Rf Documentation Quality of required documentation. 10
R101 ROBOT SCORE = sum(Ra thru Rf), total possible points = 100
Bonus Points
R102 Judges and staff favorites Judges and staff have the discretion to identify those few robots they think are exceptional. Only a few robots will get any of these bonus points and hardly any will get them all. 10
Your robot will receive a 0 if it is not at the show. No exceptions.

Your robot will be evaluated by a team of judges at the show and a significant fraction of your overall score for the project will be derived from the average of the scores given to you by the judges. The judges are faculty from Mechanical Engineering, faculty from other departments, graduate students in Mechanical Engineering, engineering and design professionals from industry, and other special guests. Judges will travel in teams of three and will be recording their ratings on a standard scoring sheet which will be posted on the course web site sometime before the show. Judges will also be evaluating your design notebook to see if it was used during the design and development of your robot. In addition to evaluation by judges, several attributes of your robot will be assessed by the course staff immediately following the show based upon the documentation of your robot as presented in your documentation deliverables. Staff scores will be blended in with judge scores to give you an overall score in each of the categories.

Robot Startup Specifications

Your robot must have this behavior at power up. No exceptions.

Startup Behavior

On power-up (plugging in the battery), a red LED flashes 1/4 sec. on, 3/4 sec. off. This is the indication that the machine is alive and ready to start. A light like this is called a watchdog indicator. Upon pushing the start button, the LED stops flashing and robot commences to do its thing. When done, the robot returns to the flash state, ready for another button push to start again. The watchdog LED may be used for additional functions while your robot is running.


  1. Control a red LED from digital pin 2 of your Arduino using the standard hookup. Use a 330 ohm resistor to make sure your LED is bright. Place the LED on your robot in a position where it can be seen easily by jury members.
  2. Wire a pushbutton switch to digital pin 3 of your Arduino using the same circuit you used for the Motor/LED/Switch assignment. Use a 10K resistor (which we provide) and either the pushbutton switch from your ME2011 Tool Kit, or a reliable pushbutton switch of your choosing. This will be the start button for your robot. Place the start button where you can push it easily. It does not matter which wire goes to which terminal of the switch.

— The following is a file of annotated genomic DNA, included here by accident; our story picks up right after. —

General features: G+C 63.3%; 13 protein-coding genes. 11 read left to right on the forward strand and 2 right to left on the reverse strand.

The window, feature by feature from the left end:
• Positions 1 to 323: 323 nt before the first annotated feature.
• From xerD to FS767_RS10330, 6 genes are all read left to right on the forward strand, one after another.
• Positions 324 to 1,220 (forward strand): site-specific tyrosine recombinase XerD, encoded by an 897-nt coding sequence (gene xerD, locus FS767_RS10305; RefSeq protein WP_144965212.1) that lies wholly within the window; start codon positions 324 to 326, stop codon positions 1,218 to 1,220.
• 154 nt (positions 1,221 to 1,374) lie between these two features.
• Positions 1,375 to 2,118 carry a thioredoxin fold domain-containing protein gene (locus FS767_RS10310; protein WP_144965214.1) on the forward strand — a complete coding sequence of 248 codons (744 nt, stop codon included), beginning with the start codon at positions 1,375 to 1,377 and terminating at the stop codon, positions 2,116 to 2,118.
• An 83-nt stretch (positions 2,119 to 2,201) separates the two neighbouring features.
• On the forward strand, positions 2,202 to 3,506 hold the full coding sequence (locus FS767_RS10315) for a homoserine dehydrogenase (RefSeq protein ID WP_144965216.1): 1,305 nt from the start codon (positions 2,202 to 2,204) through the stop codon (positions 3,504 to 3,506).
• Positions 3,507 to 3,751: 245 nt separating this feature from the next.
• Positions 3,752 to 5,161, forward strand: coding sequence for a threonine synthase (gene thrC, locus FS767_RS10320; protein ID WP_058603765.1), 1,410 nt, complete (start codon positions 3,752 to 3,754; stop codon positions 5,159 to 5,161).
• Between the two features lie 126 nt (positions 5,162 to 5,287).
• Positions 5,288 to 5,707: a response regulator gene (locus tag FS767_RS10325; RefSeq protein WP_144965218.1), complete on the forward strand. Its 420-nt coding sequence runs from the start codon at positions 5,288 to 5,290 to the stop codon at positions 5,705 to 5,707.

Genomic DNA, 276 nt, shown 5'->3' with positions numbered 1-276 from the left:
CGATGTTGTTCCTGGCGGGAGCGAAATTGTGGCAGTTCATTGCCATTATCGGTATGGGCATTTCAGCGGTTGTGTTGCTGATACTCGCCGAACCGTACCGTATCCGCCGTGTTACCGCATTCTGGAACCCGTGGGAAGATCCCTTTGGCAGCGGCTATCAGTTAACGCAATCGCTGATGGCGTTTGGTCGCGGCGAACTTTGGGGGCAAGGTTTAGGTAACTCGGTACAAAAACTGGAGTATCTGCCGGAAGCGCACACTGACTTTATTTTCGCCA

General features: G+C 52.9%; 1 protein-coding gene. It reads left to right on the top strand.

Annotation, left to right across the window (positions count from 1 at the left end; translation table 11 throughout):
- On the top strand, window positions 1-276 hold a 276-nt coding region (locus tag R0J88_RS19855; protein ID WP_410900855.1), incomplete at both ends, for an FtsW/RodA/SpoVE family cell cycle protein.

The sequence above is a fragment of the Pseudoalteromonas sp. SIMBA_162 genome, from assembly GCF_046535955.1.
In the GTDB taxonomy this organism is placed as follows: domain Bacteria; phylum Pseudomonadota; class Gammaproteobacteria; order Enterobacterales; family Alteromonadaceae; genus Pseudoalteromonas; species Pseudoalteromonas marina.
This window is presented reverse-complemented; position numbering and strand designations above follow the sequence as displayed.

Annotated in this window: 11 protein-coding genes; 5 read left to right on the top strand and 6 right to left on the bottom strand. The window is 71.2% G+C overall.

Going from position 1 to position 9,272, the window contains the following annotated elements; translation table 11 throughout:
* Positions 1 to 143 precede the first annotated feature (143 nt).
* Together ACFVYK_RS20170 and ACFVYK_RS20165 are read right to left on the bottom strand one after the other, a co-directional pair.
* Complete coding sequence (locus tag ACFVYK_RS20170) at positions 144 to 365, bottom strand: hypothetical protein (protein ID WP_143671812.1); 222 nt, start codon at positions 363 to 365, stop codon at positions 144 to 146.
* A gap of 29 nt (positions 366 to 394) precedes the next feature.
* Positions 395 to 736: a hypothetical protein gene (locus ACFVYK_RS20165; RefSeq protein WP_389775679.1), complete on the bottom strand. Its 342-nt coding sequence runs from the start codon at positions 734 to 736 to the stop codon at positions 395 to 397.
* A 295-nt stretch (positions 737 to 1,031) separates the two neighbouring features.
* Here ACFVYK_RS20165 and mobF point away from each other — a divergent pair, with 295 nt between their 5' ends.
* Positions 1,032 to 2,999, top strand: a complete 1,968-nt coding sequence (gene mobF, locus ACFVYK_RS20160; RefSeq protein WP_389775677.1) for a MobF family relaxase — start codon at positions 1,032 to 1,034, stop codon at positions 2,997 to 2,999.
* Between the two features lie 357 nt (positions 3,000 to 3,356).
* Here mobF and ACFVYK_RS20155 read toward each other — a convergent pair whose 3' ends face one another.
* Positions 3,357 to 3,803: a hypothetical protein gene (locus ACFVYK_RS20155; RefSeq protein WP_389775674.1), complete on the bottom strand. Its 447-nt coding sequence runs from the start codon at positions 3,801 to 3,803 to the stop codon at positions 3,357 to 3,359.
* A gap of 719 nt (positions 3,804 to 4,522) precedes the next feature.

3. If for whatever reason you can't use digital pins 2 and 3 for the LED and switch, you are free to use any other pin.


Here is startup code you can use. Change the title, author initials, and the input/output commands to suit your machine. Note that the on and off times for the LED are implemented as loops with small delays (for example, the on time loop is 10 cycles of 25 msec pauses for a total of 250 msec on) so that the start button gets checked every 25 msec. This prevents any delays in detecting a start push. Change or add additional comments as needed. See the Arduino manual or a classmate or a course staff member if you need help with this program stub.
  My program. (06-dec-09)

    // constants
#define WATCHLED 2           // LED is pin 2
#define STARTBUTTON 3   // start button is pin 3

    // variables
int i;

void setup()   // run once, when program starts
  pinMode(WATCHLED, OUTPUT);  // sets the LED pin as output
  pinMode(STARTBUTTON,INPUT); // sets the button pin as input

void loop()
//-------------Watchdog code
  while (true) {
    digitalWrite(WATCHLED,HIGH);      // LED on
    for(i=0;i<10;i++) {
      delay(25);                      // wait a bit
      if (digitalRead(STARTBUTTON) == LOW)  // check button
        goto robotcode;               // bail if pressed
    digitalWrite(WATCHLED,LOW);       // LED off
    for(i=0;i<30;i++) {
      if (digitalRead(STARTBUTTON) == LOW)
        goto robotcode;

//-------------Robot code
  digitalWrite(WATCHLED,LOW);   // LED off

       //--insert your code here...

} // return to top


  1. Read everything on the ME2011 Robot Project web site, including the FAQ (frequently asked questions) list! Many of your questions will be answered there. Visit the robot site often; it will be updated frequently as questions come up during the project.
  2. Avoid robots that do nothing other than spin and flash, no matter how well you can make them look pretty. This is an engineering course, not a decorating course. A well engineered mechanism will get you a much higher grade than a pretty wrapper.
  3. Robots that exhibit some kind of interesting behavior (e.g. they have one or more sensors) or robots that perform some kind of task (not necessarily useful) are encouraged.